there are certain markets around the world that are ego driven, the Middle East is one. And connections to the royal family in the Middle East will get you ahead of other people who are better than you. But generally speaking, particularly in the western economies, which are the ones I look after, they're less concerned about your status, although, who doesn't want to hire the guy who also wrote the book about it. So maybe there's a little bit of that there. But mainly what they're looking at is something else, which is a demonstration of empathy. I don't want to get too woowoo about this. But let's say I've got a job. And I've got a job description. And I put that out, and people apply for it and their CVs match the job description. So they're worth an interview. And they all come in. And my job requires you to have a BSc in widgets, I want you to have knowledge of widget 2.0, I want you to have 10 years experience of widgets, and you are experienced as a widget manager, and everybody comes in and they all meet this criteria, which is normal for an executive interview. Yes, I've got the degree. Yes, I've got the knowledge. Yes, I've got the experience. Yes, I've got the qualifications. And so there's not much to choose between them all. And they're all going to be roughly the same cost to me, except this one candidate who comes in and sits down and matches the job description there or there abouts. Maybe not quite as qualified as everyone else. Maybe they don't have quite as much experience. Maybe they've got nine years instead of 10 years, maybe they've got knowledge or widget 1.9 Rather than widget 2.0. But you know, there are there abouts. But they're also slightly more expensive. Oddly, despite the fact they've got less experienced and less qualifications. They're also about 10% more expensive than the other candidates. And they sit in the chair and they say this, I will help enable your revenue growth by increasing operational capacity. So that you get an additional million dollars, that guy gets the job, because it's often the executive interview isn't about the job seeker. It's about the hiring manager and their problem and their pain and being able to solve that the how of it, that that's less interesting to them, but the why of it revenues. And the how much of it, in this case, a million quid. That's super interesting. And so you can if you can achieve the result, if you can solve the problem. And at the scale, that that problem exists, the pain, then you're going to get offered the job even though you're 10%, less qualified temps and less knowledgeable and 10% more expensive. So that empathy, listening to the hiring manager and asking better questions of the hiring manager, what's the big challenge faced in the business right now? How's that impacting your departmental function? How does that manifest itself in your job? How does that make, how does that make you feel? Once you've got the answer to those, then you can be a solution to that. And the hiring manager writes, I get to solve my problem, I get to be pain free, I get to be the other side of this journey and be happy. I want this candidate that Tim said more extra, I don't care, let's hire them. And at an executive level, there's a bit of flex there on the pay. But it's not about the candidate. It's about the hiring manager that is listening, which is you know, a basic component of empathy. And you find that empathy is one of those human traits that is impossible to replicate with AI. Because it requires a human input to respond to. And until you get that input, you don't know what the response is going to be. So if you can bring empathy to bear upon your job, in terms of not just getting it, but also how you perform it, you're going to be virtually irreplaceable, from a technology perspective. So it's also a defensive maneuver, as well as a very assertive way of getting what you want the job. You can be empathetic about your boss, you know what they say you're in the job. And you go to your boss, and you say, can I have $10 million to do a project of some description? And the boss is like, why do you want it? Well, you know, we're going to buy some technology to help us out. And it will make things smoother. I don't know whether I want to spend $10 million on that it's a bit nefarious, I'm sure the pitch is gonna be a bit better than that. But if you said it'll help us enable revenue growth by increasing operational capacity, and I say how much revenue growth and you say, well, it's going to be about $50 million. And I say, right, what's our margin on $50 million? We make around 40%. So let's call that $20 million of profit. And what's the sort of shelf life of that improvement and probably need to refresh in three years time? So three years time to 20 million is 60 in exchange for 10 million now. I'm sold, but it's about Solving the revenue problem rather than a technology problem. Nobody cares about the process, they care about the results. That's why you always sell sausages with the sizzle and not the ingredients, because now wants to see how sausages are made. That's disgusting. But they all love the smell. So it's about sending the result, not the not the process. Everything.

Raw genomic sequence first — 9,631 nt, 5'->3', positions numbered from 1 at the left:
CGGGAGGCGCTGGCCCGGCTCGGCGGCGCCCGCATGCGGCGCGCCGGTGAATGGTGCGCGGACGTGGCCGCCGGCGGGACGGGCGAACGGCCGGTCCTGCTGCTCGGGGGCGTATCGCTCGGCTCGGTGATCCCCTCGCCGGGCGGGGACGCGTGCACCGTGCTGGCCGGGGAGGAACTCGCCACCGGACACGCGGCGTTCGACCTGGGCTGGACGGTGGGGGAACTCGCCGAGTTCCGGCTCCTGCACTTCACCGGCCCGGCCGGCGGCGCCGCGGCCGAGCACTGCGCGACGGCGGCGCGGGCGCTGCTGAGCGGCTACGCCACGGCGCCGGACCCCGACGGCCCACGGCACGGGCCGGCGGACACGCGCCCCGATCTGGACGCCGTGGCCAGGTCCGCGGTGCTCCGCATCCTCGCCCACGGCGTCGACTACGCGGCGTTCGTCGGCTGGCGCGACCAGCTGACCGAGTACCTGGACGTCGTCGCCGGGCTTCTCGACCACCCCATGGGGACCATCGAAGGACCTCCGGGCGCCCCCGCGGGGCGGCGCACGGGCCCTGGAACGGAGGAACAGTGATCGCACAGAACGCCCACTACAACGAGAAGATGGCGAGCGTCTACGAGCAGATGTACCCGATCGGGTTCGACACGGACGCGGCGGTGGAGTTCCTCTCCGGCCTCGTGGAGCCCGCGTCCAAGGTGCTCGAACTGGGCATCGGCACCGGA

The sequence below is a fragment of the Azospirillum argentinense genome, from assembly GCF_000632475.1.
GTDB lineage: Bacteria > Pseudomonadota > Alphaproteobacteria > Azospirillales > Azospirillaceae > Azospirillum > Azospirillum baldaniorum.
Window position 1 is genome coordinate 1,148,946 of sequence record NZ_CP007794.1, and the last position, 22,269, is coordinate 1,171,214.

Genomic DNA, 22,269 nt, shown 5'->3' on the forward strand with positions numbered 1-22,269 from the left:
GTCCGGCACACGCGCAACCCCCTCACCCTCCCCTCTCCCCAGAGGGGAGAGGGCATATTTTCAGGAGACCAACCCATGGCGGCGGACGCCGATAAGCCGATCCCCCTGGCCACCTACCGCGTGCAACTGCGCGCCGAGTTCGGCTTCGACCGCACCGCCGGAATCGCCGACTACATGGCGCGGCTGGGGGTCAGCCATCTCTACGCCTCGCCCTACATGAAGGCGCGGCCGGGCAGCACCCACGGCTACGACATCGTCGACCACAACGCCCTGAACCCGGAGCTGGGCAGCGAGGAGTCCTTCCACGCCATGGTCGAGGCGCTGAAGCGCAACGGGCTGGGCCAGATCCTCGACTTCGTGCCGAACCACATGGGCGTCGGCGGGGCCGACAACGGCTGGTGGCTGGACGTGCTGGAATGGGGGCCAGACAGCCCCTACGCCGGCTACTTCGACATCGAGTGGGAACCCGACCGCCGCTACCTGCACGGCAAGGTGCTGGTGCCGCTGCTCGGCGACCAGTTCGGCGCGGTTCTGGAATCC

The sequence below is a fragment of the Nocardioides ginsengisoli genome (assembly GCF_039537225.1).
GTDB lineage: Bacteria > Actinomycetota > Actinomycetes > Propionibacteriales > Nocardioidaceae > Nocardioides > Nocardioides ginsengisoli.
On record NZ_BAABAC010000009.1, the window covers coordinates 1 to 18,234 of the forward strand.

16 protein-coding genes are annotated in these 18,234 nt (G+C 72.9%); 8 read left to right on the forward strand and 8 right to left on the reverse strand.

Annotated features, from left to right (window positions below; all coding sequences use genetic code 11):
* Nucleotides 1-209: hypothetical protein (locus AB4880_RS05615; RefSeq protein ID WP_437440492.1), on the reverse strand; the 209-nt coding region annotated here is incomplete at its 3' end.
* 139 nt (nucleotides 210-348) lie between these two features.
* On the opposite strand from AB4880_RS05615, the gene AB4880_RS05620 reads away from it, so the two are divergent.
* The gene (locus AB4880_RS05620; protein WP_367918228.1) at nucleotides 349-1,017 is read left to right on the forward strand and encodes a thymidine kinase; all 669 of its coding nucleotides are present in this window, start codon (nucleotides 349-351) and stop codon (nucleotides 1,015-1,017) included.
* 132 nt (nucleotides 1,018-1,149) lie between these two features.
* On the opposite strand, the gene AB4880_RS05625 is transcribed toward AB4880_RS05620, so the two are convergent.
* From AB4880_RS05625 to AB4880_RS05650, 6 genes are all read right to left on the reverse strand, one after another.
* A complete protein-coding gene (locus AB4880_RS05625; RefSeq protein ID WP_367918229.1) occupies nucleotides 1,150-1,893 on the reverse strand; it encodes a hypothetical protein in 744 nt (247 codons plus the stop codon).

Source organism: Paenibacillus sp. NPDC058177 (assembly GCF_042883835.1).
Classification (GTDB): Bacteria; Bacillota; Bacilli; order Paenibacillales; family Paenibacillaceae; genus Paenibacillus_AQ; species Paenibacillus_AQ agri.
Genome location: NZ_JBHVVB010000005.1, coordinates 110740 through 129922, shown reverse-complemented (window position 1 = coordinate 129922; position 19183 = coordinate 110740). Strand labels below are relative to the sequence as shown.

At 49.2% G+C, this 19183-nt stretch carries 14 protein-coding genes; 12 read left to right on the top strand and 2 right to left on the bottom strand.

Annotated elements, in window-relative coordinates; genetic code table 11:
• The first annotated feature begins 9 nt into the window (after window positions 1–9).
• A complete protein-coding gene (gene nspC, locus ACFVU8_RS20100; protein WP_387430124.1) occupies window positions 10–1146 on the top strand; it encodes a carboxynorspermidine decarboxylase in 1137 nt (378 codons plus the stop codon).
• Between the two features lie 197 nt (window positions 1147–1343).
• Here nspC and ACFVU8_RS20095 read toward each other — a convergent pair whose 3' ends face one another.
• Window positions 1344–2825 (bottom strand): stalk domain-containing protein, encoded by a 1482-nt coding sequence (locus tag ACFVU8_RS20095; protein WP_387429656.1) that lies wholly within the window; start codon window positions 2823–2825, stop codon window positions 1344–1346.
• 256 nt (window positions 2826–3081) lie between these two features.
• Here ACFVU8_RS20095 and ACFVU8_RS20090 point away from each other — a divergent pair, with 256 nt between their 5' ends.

Abdulaziz M Alhamdan 20:20